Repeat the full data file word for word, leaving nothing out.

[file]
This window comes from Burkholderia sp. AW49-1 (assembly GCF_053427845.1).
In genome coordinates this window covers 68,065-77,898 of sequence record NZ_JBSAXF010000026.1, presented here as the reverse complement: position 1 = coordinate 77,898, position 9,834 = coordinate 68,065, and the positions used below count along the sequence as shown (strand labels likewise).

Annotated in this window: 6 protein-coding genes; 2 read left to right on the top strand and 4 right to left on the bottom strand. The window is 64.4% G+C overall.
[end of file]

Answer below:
This window comes from Burkholderia sp. AW49-1 (assembly GCF_053427845.1).
In genome coordinates this window covers 68,065-77,898 of sequence record NZ_JBSAXF010000026.1, presented here as the reverse complement: position 1 = coordinate 77,898, position 9,834 = coordinate 68,065, and the positions used below count along the sequence as shown (strand labels likewise).

Annotated in this window: 6 protein-coding genes; 2 read left to right on the top strand and 4 right to left on the bottom strand. The window is 64.4% G+C overall.